"There are now 17 schools where we sponsor programs, including three in East L.A." said Bennett. Our ambition is to get every school in America to have arts programs. An artist has truth in beauty to give to the rest of the world."

"Old Blue Eyes" was a major figure in Bennett's life and career. "Sinatra was good to me my whole life," he said. "We never hung out together that much, but he was close to me, and I was close to him -- he was 10 years older and taught me so much. Frank, Ella Fitzgerald and Nat "King" Cole were my three great masters."

Bennett said he vocalizes only on the days he is performing, "but I study music every day. I have great jazz musicians with me, a quartet that is excellent -- Michael Renzi [keyboards], Gray Sargent, guitar; Marshall Wood, that great bass player, and Howard Jones, Count Basie's favorite drummer. I improvise with them because of the acoustics of different venues -- we try to figure out the best way to perform."

Bennett said he always adds two or three new songs to his act every six months: "Doing that, it becomes a different performance all the time for the musicians."

And will he do that song this weekend at Tanglewood? "I better, he laughed. "I tell you, to this day, it's still my favorite song. Some singers, when associated with a song, get tired of singing it. But when I sing ‘I Left My Heart in San Francisco,' each time I sing my heart out.

"I adore that city, because of the homes and the atmosphere, the public -- all quality -- the rolling hills. It's just a beautiful city in the United States, and people come from all over the world to visit that city -- it's sort of the way we feel in going to Paris."

Bennett is a family man -- his son, Danny, has been his manager since 1979, and his daughter, Antonia Bennett, a singer, will be joining his show here.

"We do a Stephen Sondheim song together, and she opens the show, for about 20 minutes. She's very original," said Bennett. "I never give her any ideas; she's one of a kind, very creative; she sings very well, there's a wonderful spirit about her. I've never met anyone who makes friends so easily."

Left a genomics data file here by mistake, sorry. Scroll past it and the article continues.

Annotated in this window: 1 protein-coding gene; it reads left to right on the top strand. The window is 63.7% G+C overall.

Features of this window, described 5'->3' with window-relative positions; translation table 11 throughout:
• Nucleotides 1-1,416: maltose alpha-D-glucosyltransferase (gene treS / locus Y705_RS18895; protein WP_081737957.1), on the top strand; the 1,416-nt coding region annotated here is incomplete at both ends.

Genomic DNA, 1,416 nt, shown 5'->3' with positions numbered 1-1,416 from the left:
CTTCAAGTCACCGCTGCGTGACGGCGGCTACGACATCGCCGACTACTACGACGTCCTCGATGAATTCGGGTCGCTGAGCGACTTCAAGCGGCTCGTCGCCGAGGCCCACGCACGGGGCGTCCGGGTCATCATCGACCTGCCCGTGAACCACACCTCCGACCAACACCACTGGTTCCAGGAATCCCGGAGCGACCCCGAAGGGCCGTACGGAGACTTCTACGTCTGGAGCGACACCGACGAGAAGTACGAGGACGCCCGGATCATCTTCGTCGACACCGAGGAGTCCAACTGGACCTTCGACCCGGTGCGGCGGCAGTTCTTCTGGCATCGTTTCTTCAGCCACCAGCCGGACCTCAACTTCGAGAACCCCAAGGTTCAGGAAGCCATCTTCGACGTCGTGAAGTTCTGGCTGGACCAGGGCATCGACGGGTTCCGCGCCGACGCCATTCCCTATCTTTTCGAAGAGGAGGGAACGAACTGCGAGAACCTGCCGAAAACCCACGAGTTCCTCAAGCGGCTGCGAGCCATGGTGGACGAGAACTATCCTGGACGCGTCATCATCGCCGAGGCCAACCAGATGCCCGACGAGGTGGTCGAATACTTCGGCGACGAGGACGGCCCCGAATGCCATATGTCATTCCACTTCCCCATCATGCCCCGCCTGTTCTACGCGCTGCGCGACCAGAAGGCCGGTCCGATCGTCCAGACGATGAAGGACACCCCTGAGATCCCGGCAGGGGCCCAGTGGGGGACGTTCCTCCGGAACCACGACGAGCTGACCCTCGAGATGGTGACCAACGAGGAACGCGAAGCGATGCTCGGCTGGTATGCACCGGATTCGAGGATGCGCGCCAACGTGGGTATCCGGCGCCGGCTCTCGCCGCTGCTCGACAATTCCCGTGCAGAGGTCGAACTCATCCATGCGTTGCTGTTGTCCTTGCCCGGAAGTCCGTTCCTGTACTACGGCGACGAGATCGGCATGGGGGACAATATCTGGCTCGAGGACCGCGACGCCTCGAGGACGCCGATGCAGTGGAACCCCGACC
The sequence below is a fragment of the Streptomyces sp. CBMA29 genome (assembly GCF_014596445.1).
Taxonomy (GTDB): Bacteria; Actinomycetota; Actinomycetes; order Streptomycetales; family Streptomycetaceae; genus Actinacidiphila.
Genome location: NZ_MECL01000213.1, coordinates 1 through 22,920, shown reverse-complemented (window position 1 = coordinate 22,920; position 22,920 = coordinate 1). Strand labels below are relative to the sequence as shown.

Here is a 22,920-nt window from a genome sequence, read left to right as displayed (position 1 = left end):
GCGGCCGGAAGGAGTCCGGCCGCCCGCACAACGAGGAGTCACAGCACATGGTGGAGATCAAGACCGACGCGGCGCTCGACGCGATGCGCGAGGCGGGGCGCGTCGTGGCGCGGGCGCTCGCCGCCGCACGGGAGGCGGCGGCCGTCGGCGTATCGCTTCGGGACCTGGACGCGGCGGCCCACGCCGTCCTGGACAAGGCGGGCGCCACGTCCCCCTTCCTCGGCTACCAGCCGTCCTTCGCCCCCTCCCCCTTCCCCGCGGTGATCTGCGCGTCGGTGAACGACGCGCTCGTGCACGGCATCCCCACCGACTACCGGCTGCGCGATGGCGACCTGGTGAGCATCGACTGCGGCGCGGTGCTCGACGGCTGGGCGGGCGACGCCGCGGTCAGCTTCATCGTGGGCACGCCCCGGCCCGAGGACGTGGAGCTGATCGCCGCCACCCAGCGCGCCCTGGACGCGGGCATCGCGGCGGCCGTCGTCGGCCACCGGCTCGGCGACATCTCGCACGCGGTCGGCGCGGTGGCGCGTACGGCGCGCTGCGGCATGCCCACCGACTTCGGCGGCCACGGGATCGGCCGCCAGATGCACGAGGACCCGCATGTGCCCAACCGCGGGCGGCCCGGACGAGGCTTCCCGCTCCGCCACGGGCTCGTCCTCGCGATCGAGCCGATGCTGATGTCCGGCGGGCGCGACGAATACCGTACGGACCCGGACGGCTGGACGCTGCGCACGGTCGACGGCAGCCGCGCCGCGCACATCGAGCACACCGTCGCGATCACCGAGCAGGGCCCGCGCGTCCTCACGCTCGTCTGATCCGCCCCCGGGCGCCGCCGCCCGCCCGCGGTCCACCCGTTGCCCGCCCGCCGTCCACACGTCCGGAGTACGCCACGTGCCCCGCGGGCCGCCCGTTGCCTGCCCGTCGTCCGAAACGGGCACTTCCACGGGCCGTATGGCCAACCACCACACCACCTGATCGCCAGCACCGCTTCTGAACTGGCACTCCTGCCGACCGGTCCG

On Sunday's program, Bennett will dedicate one tune, "The Good Life," to Lady Gaga, with whom he has just cut a new recording of classic standards and solos. "Tony Bennett & Lady Gaga: Cheek to Cheek LIVE" will be released by Streamline/Columbia/Interscope in September and shown on Public Television's "Great Performances" in October.

"Away from the big stadiums, Lady Gaga is a wonderful interpretive jazz singer," Bennett said. "There is not one disappointing moment in the whole album. And after we recorded ‘The Lady Is a Tramp,' she went around to everybody in the studio and thanked them for being there. When I first met her I knew this artist is going to be around for a long time."

Aside from music, most are aware of Bennett's passion for art -- he says he always travels with watercolors, a sketch book and a pencil.

"I've been painting all my life, and it's something I feel I have to do, not that I want to do -- just the same way I feel about singing."

His inspirations: "I'm always interested in communicating truth and beauty, whether in a song or on canvas -- that's my overall inspiration" he responded. "When it comes to painting, nature never disappoints, so I usually gravitate to landscapes."